The University of North Carolina at Chapel Hill on Wednesday awarded tenure to Nikole Hannah-Jones, a dramatic turnabout in the saga that has come to symbolize public colleges’ vulnerability to political forces in a polarized country. The university’s Board of Trustees formally voted, 9 to 4, in favor of bestowing the status on Hannah-Jones, a Pulitzer Prize-winning New York Times journalist and lead author of the controversial “1619 Project,” in a special meeting.
The board’s vote capped a hectic few days in which the university’s student-body president, Lamar Richards, had petitioned his fellow board members to officially vote on Hannah-Jones before July 1, when she was scheduled to begin work as the holder of an endowed chair in UNC’s Hussman School of Journalism and Media. Hannah-Jones’s lawyers had written in a letter that she would not start her position without tenure.
Hannah-Jones said, in a statement released after the vote, that her fight to win tenure was about “ensuring the journalistic and academic freedom of Black writers, researchers, teachers, and students. We must ensure that our work is protected and able to proceed free from the risk of repercussions, and we are not there yet.”
The process that led to the board’s vote was a hazy one. Hannah-Jones was approved for tenure through the campus’s typical process, but the bid came to a halt months ago, when a board member raised questions about her candidacy. University officials then changed Hannah-Jones’s position from tenured to contract-based with the option to be considered for tenure at the end of a five-year term. The full board never formally considered the tenure bid until Wednesday.
The revelation, in May, that Hannah-Jones would not be offered tenure drew an immediate firestorm of criticism from advocates of academic freedom nationwide. They charged that politics — the “1619 Project” is reviled in conservative circles and has been criticized by some historians — had gotten in the way of academic processes. North Carolina’s Republican-controlled legislature determines appointments to the UNC system’s Board of Governors, and those two bodies appoint and elect, respectively, nearly all of the Chapel Hill trustees.
The role of a prominent donor to the journalism school, Walter E. Hussman Jr., also came under scrutiny. Hussman privately expressed reservations about Hannah-Jones’s hiring to the dean of the school, Susan King, who stood firm in support of the appointment. Hussman then sent emails expressing similar reservations to the university’s chancellor and its chief fund raiser. The donor’s objections appeared to center on whether Hannah-Jones’s appointment squared with journalistic objectivity, a value central to Hussman’s view of good journalism.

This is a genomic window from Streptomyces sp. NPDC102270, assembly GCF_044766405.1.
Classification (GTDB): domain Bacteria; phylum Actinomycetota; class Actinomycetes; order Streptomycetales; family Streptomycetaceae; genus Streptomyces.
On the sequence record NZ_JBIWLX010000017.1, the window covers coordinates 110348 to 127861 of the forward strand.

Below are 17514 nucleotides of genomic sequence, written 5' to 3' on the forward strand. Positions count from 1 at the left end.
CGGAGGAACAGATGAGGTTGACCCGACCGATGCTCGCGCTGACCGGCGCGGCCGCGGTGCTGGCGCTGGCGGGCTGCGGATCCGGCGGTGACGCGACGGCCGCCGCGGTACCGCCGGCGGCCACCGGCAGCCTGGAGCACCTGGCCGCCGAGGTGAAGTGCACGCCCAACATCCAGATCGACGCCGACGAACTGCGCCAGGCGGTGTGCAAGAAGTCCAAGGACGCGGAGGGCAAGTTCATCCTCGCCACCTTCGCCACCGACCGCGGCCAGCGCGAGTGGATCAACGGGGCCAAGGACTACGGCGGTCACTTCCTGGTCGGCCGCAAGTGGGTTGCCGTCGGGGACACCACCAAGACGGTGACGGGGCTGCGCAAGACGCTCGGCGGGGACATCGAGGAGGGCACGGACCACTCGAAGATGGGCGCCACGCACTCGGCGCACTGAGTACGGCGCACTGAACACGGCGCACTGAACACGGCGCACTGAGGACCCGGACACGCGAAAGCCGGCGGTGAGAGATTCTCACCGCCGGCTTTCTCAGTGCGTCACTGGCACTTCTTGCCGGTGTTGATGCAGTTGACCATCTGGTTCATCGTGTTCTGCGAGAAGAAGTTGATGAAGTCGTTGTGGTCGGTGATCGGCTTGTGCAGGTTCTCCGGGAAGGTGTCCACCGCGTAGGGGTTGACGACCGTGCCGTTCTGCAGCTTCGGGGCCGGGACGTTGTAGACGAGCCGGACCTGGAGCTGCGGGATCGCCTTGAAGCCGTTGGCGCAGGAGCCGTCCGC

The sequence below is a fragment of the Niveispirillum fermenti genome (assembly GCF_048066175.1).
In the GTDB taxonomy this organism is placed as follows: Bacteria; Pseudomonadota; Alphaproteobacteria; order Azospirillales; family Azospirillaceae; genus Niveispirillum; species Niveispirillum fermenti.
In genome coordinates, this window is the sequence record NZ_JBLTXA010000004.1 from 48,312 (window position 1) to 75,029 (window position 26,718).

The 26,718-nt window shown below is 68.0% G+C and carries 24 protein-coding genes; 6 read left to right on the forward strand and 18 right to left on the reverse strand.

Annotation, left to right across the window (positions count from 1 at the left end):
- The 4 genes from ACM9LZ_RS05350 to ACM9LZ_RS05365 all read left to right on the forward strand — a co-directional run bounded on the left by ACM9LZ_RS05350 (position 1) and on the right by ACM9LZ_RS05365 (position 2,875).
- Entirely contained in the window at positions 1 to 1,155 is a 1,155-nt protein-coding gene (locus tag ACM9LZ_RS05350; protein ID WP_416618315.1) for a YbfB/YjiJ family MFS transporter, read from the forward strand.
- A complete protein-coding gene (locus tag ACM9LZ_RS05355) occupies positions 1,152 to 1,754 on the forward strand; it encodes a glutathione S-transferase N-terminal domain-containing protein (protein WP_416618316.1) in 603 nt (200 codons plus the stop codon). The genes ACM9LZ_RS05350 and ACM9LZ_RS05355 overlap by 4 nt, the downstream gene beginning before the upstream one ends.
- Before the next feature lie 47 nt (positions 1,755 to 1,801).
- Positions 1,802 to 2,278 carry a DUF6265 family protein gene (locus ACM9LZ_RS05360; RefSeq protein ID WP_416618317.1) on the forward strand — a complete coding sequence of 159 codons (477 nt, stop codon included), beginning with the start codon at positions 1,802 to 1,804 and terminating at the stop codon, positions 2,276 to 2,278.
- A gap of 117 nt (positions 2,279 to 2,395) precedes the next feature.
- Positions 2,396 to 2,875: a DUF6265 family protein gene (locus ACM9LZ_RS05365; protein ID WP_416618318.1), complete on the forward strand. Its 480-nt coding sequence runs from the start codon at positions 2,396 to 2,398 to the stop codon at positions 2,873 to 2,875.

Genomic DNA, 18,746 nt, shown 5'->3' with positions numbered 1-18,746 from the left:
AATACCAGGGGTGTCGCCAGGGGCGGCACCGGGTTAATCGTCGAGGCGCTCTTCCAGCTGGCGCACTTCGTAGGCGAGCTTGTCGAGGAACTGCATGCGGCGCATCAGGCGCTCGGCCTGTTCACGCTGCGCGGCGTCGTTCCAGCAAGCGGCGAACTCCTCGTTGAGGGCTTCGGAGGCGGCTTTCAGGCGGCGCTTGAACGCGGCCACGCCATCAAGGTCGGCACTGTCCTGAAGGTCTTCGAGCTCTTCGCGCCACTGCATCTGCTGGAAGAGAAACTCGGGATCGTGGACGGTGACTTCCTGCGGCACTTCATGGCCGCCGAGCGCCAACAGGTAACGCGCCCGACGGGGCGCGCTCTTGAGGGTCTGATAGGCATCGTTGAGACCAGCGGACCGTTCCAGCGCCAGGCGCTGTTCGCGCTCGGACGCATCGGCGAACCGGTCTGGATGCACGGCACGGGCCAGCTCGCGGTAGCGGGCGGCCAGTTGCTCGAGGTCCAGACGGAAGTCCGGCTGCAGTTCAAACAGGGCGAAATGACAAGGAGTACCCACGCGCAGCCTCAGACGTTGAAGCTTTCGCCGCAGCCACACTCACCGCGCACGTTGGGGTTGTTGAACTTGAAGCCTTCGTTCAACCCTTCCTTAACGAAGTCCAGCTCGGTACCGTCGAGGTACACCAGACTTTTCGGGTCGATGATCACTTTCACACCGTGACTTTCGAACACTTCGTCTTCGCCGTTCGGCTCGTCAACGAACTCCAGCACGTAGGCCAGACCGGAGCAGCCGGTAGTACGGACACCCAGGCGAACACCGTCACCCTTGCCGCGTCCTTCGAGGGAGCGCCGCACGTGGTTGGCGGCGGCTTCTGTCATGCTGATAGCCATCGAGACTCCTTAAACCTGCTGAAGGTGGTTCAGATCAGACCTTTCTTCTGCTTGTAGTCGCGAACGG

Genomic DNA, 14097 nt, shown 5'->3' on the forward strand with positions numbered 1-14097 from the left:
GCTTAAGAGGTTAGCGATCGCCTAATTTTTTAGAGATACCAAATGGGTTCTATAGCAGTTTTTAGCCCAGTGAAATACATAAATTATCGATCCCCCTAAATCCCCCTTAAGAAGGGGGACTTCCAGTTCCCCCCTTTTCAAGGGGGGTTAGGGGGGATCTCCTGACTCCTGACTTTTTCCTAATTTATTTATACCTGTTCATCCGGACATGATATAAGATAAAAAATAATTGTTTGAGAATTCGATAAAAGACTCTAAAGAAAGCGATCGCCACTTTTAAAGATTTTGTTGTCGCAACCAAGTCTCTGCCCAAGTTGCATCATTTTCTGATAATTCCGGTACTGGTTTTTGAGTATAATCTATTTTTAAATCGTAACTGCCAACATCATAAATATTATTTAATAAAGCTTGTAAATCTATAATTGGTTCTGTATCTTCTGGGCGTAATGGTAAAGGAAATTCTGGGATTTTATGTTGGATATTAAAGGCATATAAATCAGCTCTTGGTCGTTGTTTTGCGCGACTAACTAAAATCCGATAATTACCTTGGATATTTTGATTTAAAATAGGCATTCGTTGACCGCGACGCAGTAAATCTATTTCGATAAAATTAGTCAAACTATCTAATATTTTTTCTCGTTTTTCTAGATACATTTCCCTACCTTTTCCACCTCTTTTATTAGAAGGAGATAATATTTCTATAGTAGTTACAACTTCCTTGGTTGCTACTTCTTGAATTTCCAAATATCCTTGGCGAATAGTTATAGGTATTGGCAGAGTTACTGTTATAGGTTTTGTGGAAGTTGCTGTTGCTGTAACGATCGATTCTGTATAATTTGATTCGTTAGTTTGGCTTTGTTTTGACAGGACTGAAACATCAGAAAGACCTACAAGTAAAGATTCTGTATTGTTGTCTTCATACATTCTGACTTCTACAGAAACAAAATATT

The precise cause of the derailing of Hannah-Jones’s tenure appointment is still unclear. But news of it touched off a reckoning in Chapel Hill, where Black faculty members and employees argued that the episode was another demoralizing example of the devaluing of Black labor at the flagship. Several faculty members left the campus for other jobs, while others said they were considering it. Richards, the student-body president, publicly urged Black students and faculty members to go elsewhere.
Constituencies across campus issued statements calling on the board to grant tenure to Hannah-Jones, and supportive students staged protests. With just days remaining before Hannah-Jones’s scheduled start date, Richards issued a formal call for the trustees to meet to consider the journalist for tenure. It appears that five other trustees — the number required to trigger a special meeting — signed onto his request.
Hours before the meeting, King, the journalism-school dean, published an op-ed in the student newspaper in which she thanked people across the campus for rallying in support of the tenure bid. “Why has the tenure case of Nikole Hannah-Jones galvanized so many of us to stand together?” she wrote. “I believe it is because we are committed to the idea that this first public university was created to foster a society that would stand for values and progress. That the university was intended to prepare our state for new centuries and new challenges.”
After the board’s vote, she issued a statement that expressed her gratitude to the “students, faculty, staff, and alumni who have stood by our school, the centrality of journalism to democracy, the ideals of the university — and to Hannah-Jones herself.” The tenure process took “longer than I imagined,” King said, but when she takes her post, Hannah-Jones “will deepen the university’s commitment to intellectual integrity and to access for all.”
Hussman, the Arkansas newspaper publisher for whom the journalism school is named, said in a text message to the Associated Press on Wednesday: “The University has now voted to grant tenure to Ms. Nikole Hannah-Jones. I look forward to meeting her and discussing journalism. Our plan is to continue to support the UNC Hussman School of Journalism and Media in advocating for the core values.”
In her statement, Hannah-Jones acknowledged “the tremendous outpouring of support I have received from students, faculty, colleagues, and the general public,” and said she was grateful. But she added that “today’s outcome and the actions of the past month are about more than just me.”
This is a developing story. Check back soon for updates.